Interview: Frankyeffe

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Francesco Fava, otherwise known as Frankyeffe, began djing in 2001 and slowly started dipping his toes in production as well, releasing on labels such as Analytic Trail, Phobiq, Alchemy, Rhythm Converted, Sleaze, and many others. Thus, thanks to his distinctive sound and passion for music, he got the recognition of the likes of Len Faki, Richie Hawtin, Danny Tenaglia and, more recently, Terminal M label boss, Monika Kruse.

Founded by Monika Kruse in 2000, Berlin based label Terminal M is now welcoming Italian DJ and producer Frankyeffe who, after releasing records on his own imprint Riot Recordings along with other labels such as Break New Soil and Flash Recordings, he’s back with a stellar EP called White Dwarf (which you can still get from here) and we had a chat with him about this release and future plans, as well as what entails to run a label nowadays.

Local Suicide: When did you start producing electronic music as Frankyeffe and what inspired you to take this path?

Frankyeffe: I started in 2003. Before I was more influenced by the trance and easier sound, then slowly I discovered techno and I focus my mind to make the best in this genre of music. The artists who had inspired were Paul Van Dyk to Mauro Picotto and Nathan Fake to Stephan Bodzin and than it will came the pure techno wave that has upset me.

LSD: What music were you listening to while growing up? Can you name a specific moment or song that made you start listening to and loving electronic music?

F: I listened to everything even as a child, at that time I listened to the Italian dance music and something came from northern Europe like trance music. The piece that struck me at that time was “Fly” by Gigi D’Agostino and many productions of Vitalic that drove me crazy.

LSD: For 3 years you’ve been a resident DJ at Rashomon Club in Rome. How did this collaboration happen? Would you say that this experience influenced your approach to doing?

F: Sure, the Rashomon was It was crucial for me and for my artistic growth. One day me and the guys who worked with me entered in the the Rashomon Club and we realized that we could make a different music  that appealed to us, the Techno Music. The owners gave us the opportunity to try and the first gig was amazing and it was born “Traintek” this was the name of the party.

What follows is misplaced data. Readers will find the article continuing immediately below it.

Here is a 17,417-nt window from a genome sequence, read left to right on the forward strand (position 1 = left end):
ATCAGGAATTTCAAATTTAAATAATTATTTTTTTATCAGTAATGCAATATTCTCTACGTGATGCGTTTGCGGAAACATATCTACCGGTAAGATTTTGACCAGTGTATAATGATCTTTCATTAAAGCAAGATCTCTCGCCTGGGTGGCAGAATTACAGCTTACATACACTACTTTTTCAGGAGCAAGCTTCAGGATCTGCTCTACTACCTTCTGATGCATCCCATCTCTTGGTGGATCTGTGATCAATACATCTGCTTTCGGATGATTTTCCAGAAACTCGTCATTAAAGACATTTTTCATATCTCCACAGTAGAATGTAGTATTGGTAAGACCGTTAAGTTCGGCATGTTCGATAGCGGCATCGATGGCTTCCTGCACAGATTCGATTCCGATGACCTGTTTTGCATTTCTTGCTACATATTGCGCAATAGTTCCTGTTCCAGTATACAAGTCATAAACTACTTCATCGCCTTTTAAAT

I worked at Rashomon Club for four years. I’ve got a lot of things, I met many people, and played with dj’s like Joseph Capriati – Adam beyer – Rino Cerrone – Markantonio – Speedy J – Sasha Carassi – Gary Beck – Alan Fitzpatrick – The Advent and many others. I have an incredible memory andand an unforgettable thrill of that period.

LSD: How do you choose the artists that release on Riot Recordings?

F: I choose many artists listening to their songs already released and others artists send me their work. If the tracks gives me emotions I’ll release them on RIOT.

LSD: What would you say is the most difficult thing about running a label? How about the most fulfilling?

F: The hardest thing is the management and promotion, but when sales are good and the tracks are played around the world means that you are doing a great job.

LSD: What advice would you give to someone who just decided to start their own label?

F: My advice is that to give space to those who are good artist and makes beautiful music and always keep your eyes and ears open to 360 degrees.

LSD: You’ve recently released the EP ‘White Dwarf’ on Terminal M. Tell us a bit about your collaboration with the label. How and when did it all started?

I love the sound of Monika Kruse and his label, and so I proposed my works last autumn. I am delighted that the EP is going very well and I hope to continue working with Terminal M for the future.

LSD: What are your thoughts so far on the feedback this EP has been receiving?

F: Beautiful .. Its’s an EP a little different from the others that I’ve done with new sounds. but Danny Tenaglia, Tiga, Pan Pot, Maceo Plex and many others given me amazing feedback about “White Dwarf”. So I’m satisfied.

LSD: Name 3 releases you’ve been listening to lately that you think more people should know about.

F: The 054 from M.E.E.O., which went out on Riot in April, the last ep of Dusty Kid out on Suara and Talaboman on R&S.

LSD: Could you share with us some of your upcoming plans for 2017, either in terms of releases or touring?

F: About the releases I have a remix on Phobiq, a release on Secon State, on Elevate and on Silver M, and I have others surprises… Bye bye see you in the next time and thanks so much for this interview!!